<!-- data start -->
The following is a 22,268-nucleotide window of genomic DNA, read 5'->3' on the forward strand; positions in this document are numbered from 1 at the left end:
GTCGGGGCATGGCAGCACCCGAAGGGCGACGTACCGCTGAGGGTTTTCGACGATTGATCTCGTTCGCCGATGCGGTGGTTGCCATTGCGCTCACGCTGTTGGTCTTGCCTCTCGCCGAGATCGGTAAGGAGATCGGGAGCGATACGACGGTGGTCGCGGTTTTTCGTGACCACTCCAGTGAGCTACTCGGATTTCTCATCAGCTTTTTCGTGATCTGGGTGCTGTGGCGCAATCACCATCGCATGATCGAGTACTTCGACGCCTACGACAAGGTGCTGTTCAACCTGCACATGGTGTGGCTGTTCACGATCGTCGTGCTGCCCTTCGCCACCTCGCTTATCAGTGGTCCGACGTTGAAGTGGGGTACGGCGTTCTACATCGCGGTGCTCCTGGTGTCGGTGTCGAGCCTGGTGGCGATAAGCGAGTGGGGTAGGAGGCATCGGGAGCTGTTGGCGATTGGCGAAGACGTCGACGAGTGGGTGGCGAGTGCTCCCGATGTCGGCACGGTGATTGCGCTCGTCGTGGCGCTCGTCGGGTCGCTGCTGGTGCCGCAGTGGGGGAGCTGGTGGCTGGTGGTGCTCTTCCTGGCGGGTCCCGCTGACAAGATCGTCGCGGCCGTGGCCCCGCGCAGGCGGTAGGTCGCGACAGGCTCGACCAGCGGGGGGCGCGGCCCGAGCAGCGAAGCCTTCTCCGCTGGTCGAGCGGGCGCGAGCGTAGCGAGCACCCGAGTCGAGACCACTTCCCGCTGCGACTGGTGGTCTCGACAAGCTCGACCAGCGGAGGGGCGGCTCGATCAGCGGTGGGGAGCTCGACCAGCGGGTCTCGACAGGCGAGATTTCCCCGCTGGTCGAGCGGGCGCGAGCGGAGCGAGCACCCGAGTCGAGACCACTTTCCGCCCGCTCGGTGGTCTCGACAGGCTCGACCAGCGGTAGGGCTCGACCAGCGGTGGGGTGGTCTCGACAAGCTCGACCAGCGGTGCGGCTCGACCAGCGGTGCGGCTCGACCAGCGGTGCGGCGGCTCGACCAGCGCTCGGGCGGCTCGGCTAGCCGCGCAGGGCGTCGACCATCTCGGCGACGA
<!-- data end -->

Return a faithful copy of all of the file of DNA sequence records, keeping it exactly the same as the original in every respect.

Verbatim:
The following is a 22,268-nucleotide window of genomic DNA, read 5'->3' on the forward strand; positions in this document are numbered from 1 at the left end:
GTCGGGGCATGGCAGCACCCGAAGGGCGACGTACCGCTGAGGGTTTTCGACGATTGATCTCGTTCGCCGATGCGGTGGTTGCCATTGCGCTCACGCTGTTGGTCTTGCCTCTCGCCGAGATCGGTAAGGAGATCGGGAGCGATACGACGGTGGTCGCGGTTTTTCGTGACCACTCCAGTGAGCTACTCGGATTTCTCATCAGCTTTTTCGTGATCTGGGTGCTGTGGCGCAATCACCATCGCATGATCGAGTACTTCGACGCCTACGACAAGGTGCTGTTCAACCTGCACATGGTGTGGCTGTTCACGATCGTCGTGCTGCCCTTCGCCACCTCGCTTATCAGTGGTCCGACGTTGAAGTGGGGTACGGCGTTCTACATCGCGGTGCTCCTGGTGTCGGTGTCGAGCCTGGTGGCGATAAGCGAGTGGGGTAGGAGGCATCGGGAGCTGTTGGCGATTGGCGAAGACGTCGACGAGTGGGTGGCGAGTGCTCCCGATGTCGGCACGGTGATTGCGCTCGTCGTGGCGCTCGTCGGGTCGCTGCTGGTGCCGCAGTGGGGGAGCTGGTGGCTGGTGGTGCTCTTCCTGGCGGGTCCCGCTGACAAGATCGTCGCGGCCGTGGCCCCGCGCAGGCGGTAGGTCGCGACAGGCTCGACCAGCGGGGGGCGCGGCCCGAGCAGCGAAGCCTTCTCCGCTGGTCGAGCGGGCGCGAGCGTAGCGAGCACCCGAGTCGAGACCACTTCCCGCTGCGACTGGTGGTCTCGACAAGCTCGACCAGCGGAGGGGCGGCTCGATCAGCGGTGGGGAGCTCGACCAGCGGGTCTCGACAGGCGAGATTTCCCCGCTGGTCGAGCGGGCGCGAGCGGAGCGAGCACCCGAGTCGAGACCACTTTCCGCCCGCTCGGTGGTCTCGACAGGCTCGACCAGCGGTAGGGCTCGACCAGCGGTGGGGTGGTCTCGACAAGCTCGACCAGCGGTGCGGCTCGACCAGCGGTGCGGCTCGACCAGCGGTGCGGCGGCTCGACCAGCGCTCGGGCGGCTCGGCTAGCCGCGCAGGGCGTCGACCATCTCGGCGACGA